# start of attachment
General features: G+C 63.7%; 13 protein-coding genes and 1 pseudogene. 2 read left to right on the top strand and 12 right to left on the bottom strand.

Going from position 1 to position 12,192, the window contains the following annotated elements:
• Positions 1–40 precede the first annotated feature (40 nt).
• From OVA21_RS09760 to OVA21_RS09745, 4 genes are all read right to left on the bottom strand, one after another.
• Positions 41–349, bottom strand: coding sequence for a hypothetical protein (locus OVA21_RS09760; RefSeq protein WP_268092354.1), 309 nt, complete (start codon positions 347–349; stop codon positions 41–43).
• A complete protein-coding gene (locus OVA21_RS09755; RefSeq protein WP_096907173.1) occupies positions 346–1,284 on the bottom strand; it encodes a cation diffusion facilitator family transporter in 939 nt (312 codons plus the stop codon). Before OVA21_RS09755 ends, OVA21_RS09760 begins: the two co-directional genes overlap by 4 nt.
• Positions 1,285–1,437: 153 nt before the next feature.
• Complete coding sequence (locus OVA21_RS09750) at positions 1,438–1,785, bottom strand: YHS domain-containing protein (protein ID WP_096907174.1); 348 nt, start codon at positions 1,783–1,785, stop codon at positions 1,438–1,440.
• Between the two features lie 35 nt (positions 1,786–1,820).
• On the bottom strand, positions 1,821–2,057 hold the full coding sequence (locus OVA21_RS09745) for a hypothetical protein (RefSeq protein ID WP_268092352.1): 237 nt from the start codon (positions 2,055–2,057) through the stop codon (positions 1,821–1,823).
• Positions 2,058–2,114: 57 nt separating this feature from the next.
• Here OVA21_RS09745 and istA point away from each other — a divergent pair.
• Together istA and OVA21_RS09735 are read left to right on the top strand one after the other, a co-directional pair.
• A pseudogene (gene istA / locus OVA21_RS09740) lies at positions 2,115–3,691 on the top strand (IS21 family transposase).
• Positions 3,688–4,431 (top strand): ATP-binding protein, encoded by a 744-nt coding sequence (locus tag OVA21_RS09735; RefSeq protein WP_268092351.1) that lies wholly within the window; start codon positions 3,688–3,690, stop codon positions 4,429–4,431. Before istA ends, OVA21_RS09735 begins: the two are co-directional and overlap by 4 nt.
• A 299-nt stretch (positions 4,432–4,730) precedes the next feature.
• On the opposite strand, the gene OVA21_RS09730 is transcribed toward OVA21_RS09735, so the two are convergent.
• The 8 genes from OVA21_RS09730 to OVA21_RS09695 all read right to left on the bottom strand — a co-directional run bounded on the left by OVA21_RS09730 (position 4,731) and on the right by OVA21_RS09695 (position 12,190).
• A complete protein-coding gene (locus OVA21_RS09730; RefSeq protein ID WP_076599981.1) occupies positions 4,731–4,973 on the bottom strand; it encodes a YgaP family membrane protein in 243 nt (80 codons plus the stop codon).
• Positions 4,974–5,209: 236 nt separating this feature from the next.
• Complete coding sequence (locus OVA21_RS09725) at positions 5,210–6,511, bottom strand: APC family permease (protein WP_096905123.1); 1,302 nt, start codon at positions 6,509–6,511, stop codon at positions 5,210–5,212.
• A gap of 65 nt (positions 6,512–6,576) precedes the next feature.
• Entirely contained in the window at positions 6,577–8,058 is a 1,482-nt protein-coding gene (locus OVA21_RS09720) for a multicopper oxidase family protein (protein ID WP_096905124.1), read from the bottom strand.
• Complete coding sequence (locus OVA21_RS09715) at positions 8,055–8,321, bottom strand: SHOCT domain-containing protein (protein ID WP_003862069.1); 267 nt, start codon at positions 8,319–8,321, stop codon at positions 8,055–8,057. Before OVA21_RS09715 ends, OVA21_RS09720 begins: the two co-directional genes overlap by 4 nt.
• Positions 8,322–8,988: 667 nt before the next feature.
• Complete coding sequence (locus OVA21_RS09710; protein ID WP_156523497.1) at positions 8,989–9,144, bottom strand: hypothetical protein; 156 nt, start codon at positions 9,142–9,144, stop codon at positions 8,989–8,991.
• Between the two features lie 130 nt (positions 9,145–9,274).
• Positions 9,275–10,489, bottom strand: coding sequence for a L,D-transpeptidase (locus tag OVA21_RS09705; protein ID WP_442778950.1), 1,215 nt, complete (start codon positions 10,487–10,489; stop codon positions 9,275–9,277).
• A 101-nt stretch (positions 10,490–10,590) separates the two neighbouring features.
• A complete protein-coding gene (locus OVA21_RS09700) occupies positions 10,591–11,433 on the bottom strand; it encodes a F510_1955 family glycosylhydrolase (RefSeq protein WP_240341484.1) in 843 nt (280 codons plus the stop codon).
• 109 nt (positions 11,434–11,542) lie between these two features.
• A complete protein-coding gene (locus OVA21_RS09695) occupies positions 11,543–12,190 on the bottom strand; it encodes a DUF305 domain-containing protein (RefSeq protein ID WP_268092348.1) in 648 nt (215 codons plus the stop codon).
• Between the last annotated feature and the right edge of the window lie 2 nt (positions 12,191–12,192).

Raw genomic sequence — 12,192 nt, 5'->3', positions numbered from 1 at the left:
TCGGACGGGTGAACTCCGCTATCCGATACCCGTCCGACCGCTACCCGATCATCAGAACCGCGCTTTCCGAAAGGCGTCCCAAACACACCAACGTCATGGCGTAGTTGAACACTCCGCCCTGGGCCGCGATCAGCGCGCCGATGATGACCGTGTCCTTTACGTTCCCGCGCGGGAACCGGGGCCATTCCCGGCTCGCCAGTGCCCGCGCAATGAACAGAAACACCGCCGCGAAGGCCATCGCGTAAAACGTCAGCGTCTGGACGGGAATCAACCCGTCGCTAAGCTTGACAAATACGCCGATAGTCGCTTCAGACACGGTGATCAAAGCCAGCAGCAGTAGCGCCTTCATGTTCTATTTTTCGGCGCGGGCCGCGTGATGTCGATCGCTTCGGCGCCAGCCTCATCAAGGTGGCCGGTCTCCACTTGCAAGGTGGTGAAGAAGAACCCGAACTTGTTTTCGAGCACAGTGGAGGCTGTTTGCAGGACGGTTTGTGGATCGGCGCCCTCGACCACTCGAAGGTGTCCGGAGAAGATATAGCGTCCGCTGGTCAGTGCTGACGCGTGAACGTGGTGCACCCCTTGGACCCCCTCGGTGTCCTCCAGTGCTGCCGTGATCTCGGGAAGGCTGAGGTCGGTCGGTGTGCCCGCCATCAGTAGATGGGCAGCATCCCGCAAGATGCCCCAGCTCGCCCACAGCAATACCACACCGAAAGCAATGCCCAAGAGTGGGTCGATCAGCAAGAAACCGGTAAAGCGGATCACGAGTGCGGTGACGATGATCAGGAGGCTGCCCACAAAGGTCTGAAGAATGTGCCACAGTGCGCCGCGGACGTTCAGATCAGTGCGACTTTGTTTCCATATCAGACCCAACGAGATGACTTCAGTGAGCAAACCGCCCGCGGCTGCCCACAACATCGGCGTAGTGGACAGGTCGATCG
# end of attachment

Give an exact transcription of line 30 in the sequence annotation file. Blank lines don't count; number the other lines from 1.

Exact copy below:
• A complete protein-coding gene (locus OVA21_RS09700) occupies positions 10,591–11,433 on the bottom strand; it encodes a F510_1955 family glycosylhydrolase (RefSeq protein WP_240341484.1) in 843 nt (280 codons plus the stop codon).